And Now, Monty Python!

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By now it’s a well-worn clichè. When you ask Baltimoreans where they went to school, they assume you are asking about high school, not college. When he was a student at Beth Tfiloh Dahan Community High School, Evan Margolis, a 2008 graduate, had such admiration for the school’s theater department that six years ago, while… Read More

Fond Farewell to Frankle

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It only takes five minutes with Rick Frankle to know that he is a mensch. And Frankle has spent the better part of three decades at Camp Airy, teaching boys and younger men to become menschen too. Frankle, 57, who has served as the camp’s director since 2002, will retire at the end of this… Read More

Missing Peace

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Tense negotiations, strong personalities and psychological drama are reimagined in the new play “Fourteen Days in July,” written by Lewis Schrager, based on Ambassador Dennis Ross’ memoir “The Missing Peace,” the account of his participation in the Clinton administration’s Israeli-Palestinian peace talks from 1992 to 2000. The premiere is Aug. 15 and runs for two… Read More

Living with the Land

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At Bet Yeladim’s new Jewish teaching garden — Gan Ellen in Columbia — preschool students learn Jewish values in a hands-on environment. “The best way to teach children is to get their hands dirty,” said Bet Yeladim’s executive director, Jodi Fishman. “By having an educational garden in our school, we are able to provide Jewish… Read More

Police Still Searching for Clues in Miami Rabbi Murder

Police have ramped up patrols in the Northeast Miami neighborhood where Rabbi Joseph Raksin was murdered last Saturday on his way to a local synagogue in the hopes of catching Raksin’s killer or killers. On Monday, hundreds attended the funeral in Miami for Raksin, an Orthodox rabbi from Brooklyn who was shot on his way… Read More

On the Attack

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Set back from a main street on one side and obscured by trees and shrubs on another, it’s easy to miss Torah V’Emunah, an Orthodox synagogue in a residential North Miami Beach neighborhood. “We don’t even have a sign in front of the synagogue,” said Miriam Bensinger, the rabbi’s wife. “People in the Jewish community… Read More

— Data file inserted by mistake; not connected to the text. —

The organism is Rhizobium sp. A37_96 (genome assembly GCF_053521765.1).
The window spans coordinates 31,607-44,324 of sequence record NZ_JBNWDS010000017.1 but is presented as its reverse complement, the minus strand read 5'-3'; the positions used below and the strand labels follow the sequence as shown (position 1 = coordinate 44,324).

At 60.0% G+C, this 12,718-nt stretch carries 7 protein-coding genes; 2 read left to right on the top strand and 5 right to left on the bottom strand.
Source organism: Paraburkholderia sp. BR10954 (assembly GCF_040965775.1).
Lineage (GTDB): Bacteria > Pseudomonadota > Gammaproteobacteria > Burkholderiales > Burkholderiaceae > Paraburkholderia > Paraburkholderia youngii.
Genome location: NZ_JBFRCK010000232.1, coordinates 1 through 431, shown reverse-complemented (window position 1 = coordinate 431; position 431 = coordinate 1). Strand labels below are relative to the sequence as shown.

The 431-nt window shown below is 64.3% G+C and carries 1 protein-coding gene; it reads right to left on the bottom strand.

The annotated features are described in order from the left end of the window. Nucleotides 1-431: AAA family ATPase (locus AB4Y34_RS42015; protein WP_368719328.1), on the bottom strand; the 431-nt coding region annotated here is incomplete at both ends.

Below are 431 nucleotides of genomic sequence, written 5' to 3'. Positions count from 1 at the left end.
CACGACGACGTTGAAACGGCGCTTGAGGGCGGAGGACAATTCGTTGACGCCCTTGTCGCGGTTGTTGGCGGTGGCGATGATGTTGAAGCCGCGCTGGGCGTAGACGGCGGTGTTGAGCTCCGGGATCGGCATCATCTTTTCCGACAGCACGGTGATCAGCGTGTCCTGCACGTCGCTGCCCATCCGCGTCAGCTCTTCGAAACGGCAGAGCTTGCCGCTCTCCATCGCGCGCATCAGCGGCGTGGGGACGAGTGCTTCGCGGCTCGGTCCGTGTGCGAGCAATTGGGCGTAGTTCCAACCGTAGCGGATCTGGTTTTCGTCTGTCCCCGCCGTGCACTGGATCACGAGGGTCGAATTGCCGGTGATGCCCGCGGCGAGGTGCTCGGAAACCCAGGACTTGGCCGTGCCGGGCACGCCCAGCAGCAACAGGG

Begging for S’more

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My grandchildren reminded me that Aug. 10 is National S’mores Day. I couldn’t disappoint them, so we decided to have an August S’mores weekend. I prepared by looking up the history of this uniquely American treat. After all, it could be a “Jeopardy” question someday. The name for s’mores originated when people asked for “some… Read More

‘Campaign of Retaliation’

Jay Jalisi surprised many when he won a Top 2 slot in June’s House of Delegates primary election. The District 10 general election candidate defeated three officially supported candidates, losing only to incumbent Del. Adrienne Jones when all votes were totaled. Three days after the election, on June 27, Jalisi, together with his Friends of Jay… Read More

‘He Will Kill Himself’

Alan Gross, the contractor from Potomac currently imprisoned in Cuba since 2009, has taken a major turn for the worse, according to Jill Zuckman, a spokeswoman for the family. Gross, 65, “has said that he will kill himself if he is in prison much longer,” Zuckman said. During a permitted visit this past July between… Read More

Sharfstein Joins Hopkins School of Public Health

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Dr. Joshua Sharfstein, secretary of the Maryland Department of Health and Mental Hygiene, will be stepping down from his current position and joining the Johns Hopkins Bloomberg School of Public Health as its new associated dean for public health practice and training. The move is effective Jan. 1, 2015. Sharfstein will also hold a faculty… Read More